Something rich and strange: Candas Jane Dorsey’s Black Wine

This was only my second read of Candas Jane Dorsey’s Black Wine, and I don’t have all that much coherent to say about it except “Wow,” and “You want to read it!”

The child imagined the wind slipping and sliding down the dunes at Avanue. She imagined the dunes as some kind of geometrical slope, at thirty-five degrees, like this one, but the mother kept talking and the mind picture changed with each sentence, like the shape of the wind.

“It’s an amazing landscape there. It’s all billowy and soft, like a puffy quilt. Or maybe like the body of some great voluptuous fat person turning over in bed, the covers falling off, the mounds of flesh shifting gently and sensually. You know, you can memorize the patterns and then a big wind-storm comes and when you go out the next day everything is different. The skyline is different. The shoreline is different. The sand has turned over in its sleep. While you slept.”

Let’s try that again: Wow! You want to read it!

(“Do you find it easy to get drunk on words?” Harriet Vane asks Lord Peter Wimsey in Gaudy Night. I have to reply with him: “So easily that, to tell the truth, I am seldom perfectly sober.”)

Soberly, however, Black Wine was published in 1997. It won the Crawford Award for best first fantasy novel, the Tiptree Award for best book that makes you think about gender, the Aurora Award for best book in English by a Canadian, and was third in the Locus Poll for best first novel. From which you’d gather that it’s a first fantasy novel, it’s good, and it makes you think about gender, all of which is correct so far as it goes, but doesn’t get you much further.

This is another book like Random Acts of Senseless Violence that I’d expect to be a classic that everyone has read, and yet which seems to have been read only by a small group of passionate enthusiasts. I don’t even own a copy myself, and have read it (twice!) because of the kindness of my next-door neighbour Rene Walling.

It’s fantasy, but it might just as well be science fiction. There are some small insignificant magic gifts. There are some prophetic cards which seem to work. It’s another planet, anyway, a whole planet with as many cultures and climate zones as you’d expect, and a moon that rotates. There’s some technology, airships, medical imaging, but it’s unevenly distributed. There doesn’t seem to have been an industrial revolution, most of what you see is handmade. They know about genes, but children are as often conceived between two same-sex partners as two opposite sex ones. Against this world we have a story of travel towards and away from, of  mothers and daughters, quest and escape, horizons and enclosures.

This is a difficult book to focus on, unexpectedly hard-edged where fantasy is often fuzzy, disconcertingly fuzzy in places where you expect it to be solid.

There’s an immense richness of world and character, and of story arising out of the intersection of the two. We see four very different cultures close up, the culture of the Remarkable Mountains, of the Dark Islands, of Avanue and of the Trader Town. They’re all at different stages technologically and socially, the way things are in the real world. They do things differently. They have different languages and different patterns of behaviour. Nobody could confuse them. Names especially are edgy things, and central. Every culture has their own naming custom, from the names the slaves give each other in their silent language of touch and gesture to the people of Avanue who are all called Minh.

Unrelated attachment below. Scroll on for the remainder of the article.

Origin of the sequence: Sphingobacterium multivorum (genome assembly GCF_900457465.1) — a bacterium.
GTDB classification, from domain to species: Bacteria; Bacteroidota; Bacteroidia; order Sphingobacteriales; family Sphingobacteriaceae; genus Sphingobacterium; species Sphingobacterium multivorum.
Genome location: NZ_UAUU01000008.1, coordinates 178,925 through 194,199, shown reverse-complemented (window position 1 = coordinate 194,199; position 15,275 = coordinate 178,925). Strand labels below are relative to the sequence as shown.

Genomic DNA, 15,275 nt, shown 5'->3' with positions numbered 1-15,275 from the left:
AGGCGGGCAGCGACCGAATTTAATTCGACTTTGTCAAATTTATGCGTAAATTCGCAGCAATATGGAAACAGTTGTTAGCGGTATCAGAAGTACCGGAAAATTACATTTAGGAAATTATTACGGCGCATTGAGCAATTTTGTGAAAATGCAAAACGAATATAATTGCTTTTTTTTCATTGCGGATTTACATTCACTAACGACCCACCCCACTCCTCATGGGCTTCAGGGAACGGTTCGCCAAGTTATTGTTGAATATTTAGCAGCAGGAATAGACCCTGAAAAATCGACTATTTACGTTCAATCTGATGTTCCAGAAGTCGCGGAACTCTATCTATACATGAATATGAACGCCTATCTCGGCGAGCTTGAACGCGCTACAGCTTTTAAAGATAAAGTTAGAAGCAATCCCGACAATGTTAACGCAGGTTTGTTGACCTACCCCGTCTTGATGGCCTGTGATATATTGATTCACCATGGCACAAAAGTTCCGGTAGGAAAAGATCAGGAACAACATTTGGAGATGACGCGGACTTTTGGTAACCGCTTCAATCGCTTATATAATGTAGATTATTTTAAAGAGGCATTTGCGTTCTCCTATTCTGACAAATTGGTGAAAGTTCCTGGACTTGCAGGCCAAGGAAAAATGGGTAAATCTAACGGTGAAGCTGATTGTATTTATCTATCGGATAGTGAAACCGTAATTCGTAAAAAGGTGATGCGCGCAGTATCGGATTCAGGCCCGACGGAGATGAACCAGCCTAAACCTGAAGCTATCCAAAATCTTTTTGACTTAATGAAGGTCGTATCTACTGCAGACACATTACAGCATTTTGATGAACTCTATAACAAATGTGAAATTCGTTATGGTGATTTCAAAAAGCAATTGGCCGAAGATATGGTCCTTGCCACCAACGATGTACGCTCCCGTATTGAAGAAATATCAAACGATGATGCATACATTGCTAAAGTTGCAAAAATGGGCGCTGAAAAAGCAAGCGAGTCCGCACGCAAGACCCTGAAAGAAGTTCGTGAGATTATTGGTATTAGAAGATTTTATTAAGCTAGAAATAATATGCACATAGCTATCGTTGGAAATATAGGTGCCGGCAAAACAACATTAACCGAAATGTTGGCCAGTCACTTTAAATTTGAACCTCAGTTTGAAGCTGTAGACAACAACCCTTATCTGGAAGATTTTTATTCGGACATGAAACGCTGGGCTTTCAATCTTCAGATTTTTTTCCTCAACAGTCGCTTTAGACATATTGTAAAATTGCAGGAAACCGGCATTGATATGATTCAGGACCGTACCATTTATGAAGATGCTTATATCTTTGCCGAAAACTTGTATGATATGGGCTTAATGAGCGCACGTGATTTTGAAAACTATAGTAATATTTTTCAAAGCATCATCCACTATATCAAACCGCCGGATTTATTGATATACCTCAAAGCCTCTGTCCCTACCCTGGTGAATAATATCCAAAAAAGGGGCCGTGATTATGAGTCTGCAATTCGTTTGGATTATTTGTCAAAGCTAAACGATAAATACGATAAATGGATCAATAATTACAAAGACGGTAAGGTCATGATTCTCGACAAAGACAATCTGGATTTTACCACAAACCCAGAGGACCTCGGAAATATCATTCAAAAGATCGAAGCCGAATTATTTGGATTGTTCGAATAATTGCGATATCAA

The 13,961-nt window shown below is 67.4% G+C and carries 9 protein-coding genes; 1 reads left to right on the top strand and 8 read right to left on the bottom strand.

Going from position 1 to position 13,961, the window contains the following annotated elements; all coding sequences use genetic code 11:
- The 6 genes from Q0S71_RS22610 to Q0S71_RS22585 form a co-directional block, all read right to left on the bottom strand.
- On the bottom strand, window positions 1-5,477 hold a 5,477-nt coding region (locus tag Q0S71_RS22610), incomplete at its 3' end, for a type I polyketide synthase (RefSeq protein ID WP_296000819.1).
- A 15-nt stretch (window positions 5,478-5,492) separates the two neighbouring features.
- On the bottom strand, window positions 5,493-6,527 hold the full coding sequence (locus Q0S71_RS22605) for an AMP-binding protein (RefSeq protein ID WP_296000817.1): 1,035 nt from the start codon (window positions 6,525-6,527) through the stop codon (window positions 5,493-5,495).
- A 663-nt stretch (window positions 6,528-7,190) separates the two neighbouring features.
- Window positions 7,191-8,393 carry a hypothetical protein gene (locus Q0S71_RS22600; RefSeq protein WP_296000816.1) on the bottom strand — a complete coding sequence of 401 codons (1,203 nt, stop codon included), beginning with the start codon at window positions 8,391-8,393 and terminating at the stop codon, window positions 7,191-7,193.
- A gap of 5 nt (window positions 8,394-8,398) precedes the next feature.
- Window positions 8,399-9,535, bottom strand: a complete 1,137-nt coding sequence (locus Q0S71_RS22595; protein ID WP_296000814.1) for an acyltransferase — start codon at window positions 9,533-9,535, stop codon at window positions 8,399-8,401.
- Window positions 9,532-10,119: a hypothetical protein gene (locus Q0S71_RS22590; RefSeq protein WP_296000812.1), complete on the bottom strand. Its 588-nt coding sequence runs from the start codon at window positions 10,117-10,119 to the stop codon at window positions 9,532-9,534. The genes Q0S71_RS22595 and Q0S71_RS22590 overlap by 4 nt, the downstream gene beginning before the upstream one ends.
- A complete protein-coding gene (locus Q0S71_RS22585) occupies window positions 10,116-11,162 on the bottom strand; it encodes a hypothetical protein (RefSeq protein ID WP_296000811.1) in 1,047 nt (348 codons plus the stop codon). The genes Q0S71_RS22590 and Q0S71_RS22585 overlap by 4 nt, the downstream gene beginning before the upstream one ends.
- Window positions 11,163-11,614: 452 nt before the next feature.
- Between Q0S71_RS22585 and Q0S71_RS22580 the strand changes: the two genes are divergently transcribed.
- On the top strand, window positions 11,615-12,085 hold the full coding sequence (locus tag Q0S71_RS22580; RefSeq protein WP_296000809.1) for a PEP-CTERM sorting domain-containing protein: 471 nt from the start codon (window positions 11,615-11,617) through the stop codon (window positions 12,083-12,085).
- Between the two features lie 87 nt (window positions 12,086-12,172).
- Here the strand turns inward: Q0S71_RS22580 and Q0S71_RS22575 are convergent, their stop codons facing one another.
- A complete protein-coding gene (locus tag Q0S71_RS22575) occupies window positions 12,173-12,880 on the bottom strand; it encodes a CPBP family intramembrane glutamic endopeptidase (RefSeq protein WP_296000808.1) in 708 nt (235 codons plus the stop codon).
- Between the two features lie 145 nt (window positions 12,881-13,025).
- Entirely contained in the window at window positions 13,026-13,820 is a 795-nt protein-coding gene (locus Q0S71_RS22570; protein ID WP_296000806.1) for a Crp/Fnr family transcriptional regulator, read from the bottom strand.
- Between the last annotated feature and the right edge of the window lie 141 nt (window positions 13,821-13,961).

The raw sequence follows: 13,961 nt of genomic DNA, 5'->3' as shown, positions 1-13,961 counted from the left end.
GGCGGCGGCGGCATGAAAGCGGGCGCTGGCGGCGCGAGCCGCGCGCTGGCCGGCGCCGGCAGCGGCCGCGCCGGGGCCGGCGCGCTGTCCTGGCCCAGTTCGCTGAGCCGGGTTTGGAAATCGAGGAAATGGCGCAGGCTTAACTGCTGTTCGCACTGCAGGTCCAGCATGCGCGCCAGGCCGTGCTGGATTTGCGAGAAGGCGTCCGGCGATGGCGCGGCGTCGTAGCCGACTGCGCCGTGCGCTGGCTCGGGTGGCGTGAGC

The novel is built from the intertwined stories of a mother and daughter who come from different places. It’s not told sequentially. You have to fit it together as you read. There were things I didn’t understand the first time I read it, and the odds are there are still things I don’t understand. I can see re-reading it fifty times and still be finding new things in it. It’s a book that happens almost as much in your head as on the page, which is rare and wonderful. This is a story where trying my trick of figuring out what would happen in the second half and where the beats would fall would have got me nowhere. I couldn’t even have guessed the plot.

It’s beautifully written at all levels. The language is precise  yet lapidary—literally. The words are like stones, sometimes sharp and sometimes jewel-bright, and all of them essentially placed in the structure of the novel. The words are sometimes frank and shocking, but that’s right, so is what they’re saying:

Near them two students in green tunics were struggling with a fallen bicycle, trying to straighten the handlebars. Essa saw that they needed it because one student was wounded in the leg and could not walk. She averted her eyes as if from an intimate act.

Essa pulled the hand of the trader, whose palm was slimy with hot sweat. If the smell of death, something she thought was a cliche which is not, had not been filling the square his and her fear would have been palpable. Essa could only feel grateful for the camouflage as they started to run.

She heard a ragged officious shout behind them. They turned, still running but ready to dodge, thinking they were the target. The two young soldiers were beating the two students. The boy who had given Essa directions raised the club he had unhooked from his belt and brought it down on the skull of the wounded student, Her long hair seemed to shatter into a spray of black and glittering red.

It’s demotic language, but not demotic in the way Monette’s Melusine books are; indeed it’s not really like anything else at all. If I had to compare it to anything it would be to Silverberg’s Lord Valentines Castle, but with much more depth.

It’s a great pity it isn’t in print, I’d love to be able to share it with people.


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